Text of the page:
Two British WW2 battleship wrecks have been looted by a Chinese ship

Malaysian authorities have seized a Chinese-registered bulk carrier suspected of looting British WW2 shipwrecks for "pre-war steel."
Christopher McFadden
HMS Prince of Wales in Singapore, circa 1941.

Royal Navy/Wikimedia Commons 

Malaysian authorities have intervened and detained a Chinese vessel suspected of looting British WW2 shipwrecks. The Chinese-registered bulk carrier, seized on Sunday, May 28, was anchored above the shipwrecks of HMS Prince of Wales and HMS Repulse in the South China Sea. According to the BBC, the seized vessel was plundering old WW2-era ammunition from the wrecks which were sunk 80 years ago by Japanese forces. The act has been described as a "desecration" of war graves by the British Department of Defence.

Scavengers often seek out old shipwrecks like these to acquire the rare low-background steel, commonly called "pre-war steel." This type of steel is precious in the medical and scientific fields due to its low radiation levels. Widely used in modern particle detectors, this kind of steel is usually obtained from ships through regular scrapping or shipwrecks. It is preferred over contemporary steel due to the lack of contamination by nuclear fallout.

After the cessation of atmospheric nuclear testing, background radiation levels have significantly reduced and reached natural levels. Consequently, special low-background steel is no longer necessary for most radiation-sensitive applications but is still prized by some.

For decades, the British ships located on the ocean bed approximately 60 miles (100km) off the east coast of Malaysia had been repeatedly targeted. During the war, the Royal Navy dispatched the battleships to Singapore to strengthen the defense of Malaya.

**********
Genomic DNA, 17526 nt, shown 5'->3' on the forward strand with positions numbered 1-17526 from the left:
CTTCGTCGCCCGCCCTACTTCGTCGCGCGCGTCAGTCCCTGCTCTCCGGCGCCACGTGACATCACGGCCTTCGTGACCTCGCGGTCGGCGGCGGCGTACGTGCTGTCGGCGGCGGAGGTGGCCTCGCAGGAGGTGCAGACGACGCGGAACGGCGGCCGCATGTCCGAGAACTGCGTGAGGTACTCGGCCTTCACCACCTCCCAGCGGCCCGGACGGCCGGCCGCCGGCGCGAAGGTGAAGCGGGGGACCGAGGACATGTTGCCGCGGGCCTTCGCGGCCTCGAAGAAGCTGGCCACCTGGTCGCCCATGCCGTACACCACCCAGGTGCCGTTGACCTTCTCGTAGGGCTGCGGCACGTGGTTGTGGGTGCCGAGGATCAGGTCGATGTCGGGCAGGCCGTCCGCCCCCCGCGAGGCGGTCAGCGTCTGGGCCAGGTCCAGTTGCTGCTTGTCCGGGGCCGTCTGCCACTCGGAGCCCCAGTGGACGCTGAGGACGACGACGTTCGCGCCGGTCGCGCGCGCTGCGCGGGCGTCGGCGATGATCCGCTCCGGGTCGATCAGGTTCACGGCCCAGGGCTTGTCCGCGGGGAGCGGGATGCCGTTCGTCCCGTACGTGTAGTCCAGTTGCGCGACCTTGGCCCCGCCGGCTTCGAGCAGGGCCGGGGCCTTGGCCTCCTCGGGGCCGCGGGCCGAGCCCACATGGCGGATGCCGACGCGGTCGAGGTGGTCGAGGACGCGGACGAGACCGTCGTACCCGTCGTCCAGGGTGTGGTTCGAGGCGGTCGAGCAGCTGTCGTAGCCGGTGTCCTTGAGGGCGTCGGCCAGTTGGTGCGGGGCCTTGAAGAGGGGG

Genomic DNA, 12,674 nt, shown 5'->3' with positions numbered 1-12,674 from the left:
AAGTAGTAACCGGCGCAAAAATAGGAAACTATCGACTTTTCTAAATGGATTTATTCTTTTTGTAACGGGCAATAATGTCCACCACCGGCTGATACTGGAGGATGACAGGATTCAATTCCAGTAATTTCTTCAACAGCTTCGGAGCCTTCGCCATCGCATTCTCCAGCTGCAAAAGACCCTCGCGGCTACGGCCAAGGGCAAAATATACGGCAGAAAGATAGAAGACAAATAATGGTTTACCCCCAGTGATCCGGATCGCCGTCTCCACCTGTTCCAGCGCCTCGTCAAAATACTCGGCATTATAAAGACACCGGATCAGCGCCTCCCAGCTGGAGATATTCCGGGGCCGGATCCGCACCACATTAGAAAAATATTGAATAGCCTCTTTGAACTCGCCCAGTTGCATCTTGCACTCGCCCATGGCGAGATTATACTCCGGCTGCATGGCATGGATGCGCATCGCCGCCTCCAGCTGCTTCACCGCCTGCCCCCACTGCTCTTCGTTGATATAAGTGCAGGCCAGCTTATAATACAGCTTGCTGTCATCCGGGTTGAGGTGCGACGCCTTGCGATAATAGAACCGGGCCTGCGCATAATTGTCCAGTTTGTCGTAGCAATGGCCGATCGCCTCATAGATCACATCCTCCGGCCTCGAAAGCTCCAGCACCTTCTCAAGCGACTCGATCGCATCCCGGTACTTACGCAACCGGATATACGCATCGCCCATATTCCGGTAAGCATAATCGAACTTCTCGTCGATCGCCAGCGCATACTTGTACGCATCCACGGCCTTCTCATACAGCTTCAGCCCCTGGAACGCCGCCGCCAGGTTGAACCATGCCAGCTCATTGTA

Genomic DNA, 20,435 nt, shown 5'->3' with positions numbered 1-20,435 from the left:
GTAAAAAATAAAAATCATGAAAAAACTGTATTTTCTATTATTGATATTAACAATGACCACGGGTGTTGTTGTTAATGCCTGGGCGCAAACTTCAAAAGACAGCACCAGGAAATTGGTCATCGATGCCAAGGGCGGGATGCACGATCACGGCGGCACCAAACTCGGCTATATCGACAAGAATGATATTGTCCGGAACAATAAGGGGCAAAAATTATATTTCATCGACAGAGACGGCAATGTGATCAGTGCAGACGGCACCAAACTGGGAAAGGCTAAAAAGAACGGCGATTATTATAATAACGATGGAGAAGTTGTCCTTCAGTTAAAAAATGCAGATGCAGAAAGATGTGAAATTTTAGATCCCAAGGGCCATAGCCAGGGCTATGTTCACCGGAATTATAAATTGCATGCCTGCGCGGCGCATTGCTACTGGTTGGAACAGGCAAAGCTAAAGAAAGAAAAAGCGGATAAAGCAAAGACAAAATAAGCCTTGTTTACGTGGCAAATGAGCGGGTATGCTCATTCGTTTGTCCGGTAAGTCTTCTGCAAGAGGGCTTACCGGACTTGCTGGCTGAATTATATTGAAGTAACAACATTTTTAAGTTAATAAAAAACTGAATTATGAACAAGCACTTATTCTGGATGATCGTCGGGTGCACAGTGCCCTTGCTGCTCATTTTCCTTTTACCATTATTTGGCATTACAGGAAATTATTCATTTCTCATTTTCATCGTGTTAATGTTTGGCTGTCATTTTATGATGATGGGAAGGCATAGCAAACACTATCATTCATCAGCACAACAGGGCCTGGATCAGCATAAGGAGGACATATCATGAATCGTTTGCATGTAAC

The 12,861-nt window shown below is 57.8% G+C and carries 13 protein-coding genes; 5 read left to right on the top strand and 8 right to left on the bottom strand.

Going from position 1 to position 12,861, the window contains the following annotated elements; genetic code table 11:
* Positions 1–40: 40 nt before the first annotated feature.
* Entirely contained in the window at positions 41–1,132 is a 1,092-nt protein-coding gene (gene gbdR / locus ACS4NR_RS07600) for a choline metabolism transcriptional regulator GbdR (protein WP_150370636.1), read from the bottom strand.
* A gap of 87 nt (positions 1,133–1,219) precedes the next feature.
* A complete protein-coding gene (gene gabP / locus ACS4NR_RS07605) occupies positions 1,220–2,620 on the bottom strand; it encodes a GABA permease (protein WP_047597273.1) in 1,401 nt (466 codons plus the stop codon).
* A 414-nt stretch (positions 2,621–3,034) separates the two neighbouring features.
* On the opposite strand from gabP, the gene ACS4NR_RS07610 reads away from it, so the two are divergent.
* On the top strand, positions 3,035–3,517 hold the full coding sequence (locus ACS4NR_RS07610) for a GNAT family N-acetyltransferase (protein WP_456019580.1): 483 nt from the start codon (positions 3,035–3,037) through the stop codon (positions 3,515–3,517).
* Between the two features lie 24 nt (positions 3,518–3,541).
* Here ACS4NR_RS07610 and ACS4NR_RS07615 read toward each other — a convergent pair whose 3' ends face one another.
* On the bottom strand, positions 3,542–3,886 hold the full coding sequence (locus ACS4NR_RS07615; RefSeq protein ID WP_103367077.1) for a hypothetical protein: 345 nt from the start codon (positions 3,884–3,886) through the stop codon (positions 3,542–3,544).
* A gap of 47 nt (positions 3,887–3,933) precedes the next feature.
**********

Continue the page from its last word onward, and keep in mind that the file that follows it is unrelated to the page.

Unfortunately, they were sunk by Japanese torpedoes on December 10, 1941. The ships were sunk just three days after the attack on the U.S. fleet in Pearl Harbour, which resulted in the death of around 842 sailors. This incident is still regarded as one of the most catastrophic disasters in British naval history.

The seizure of the Chinese ship comes a month after fishermen and divers informed Malaysian authorities about a foreign vessel being present in the area. On Sunday, the Malaysian Maritime Enforcement Agency (MMEA) detained a Chinese ship registered in Fuzhou with a crew of 32 onboard.

During a ship search, suspected World War II cannon shells were discovered. Malaysian agencies are currently investigating the source of the ammunition, but the ship's location makes the source of them pretty obvious. According to the MMEA, a collection of unexploded artillery believed to be from the two sunken vessels was recently confiscated by the police from a scrap yard in the southern state of Johor.

During his visit to Malaysia in 2017, a diver from the local area presented Prince Charles with photographs depicting the damage caused to the HMS Prince of Wales by scavengers like those onboard the captured Chinese ship. At that time, the Defence Secretary assured the U.K. would collaborate with the Malaysian and Indonesian governments to probe allegations of theft of as many as six British warships in their territorial waters.

Add Interesting Engineering to your Google News feed.
Add Interesting Engineering to your Google News feed.
message circleSHOW COMMENT (1)chevron
Job Board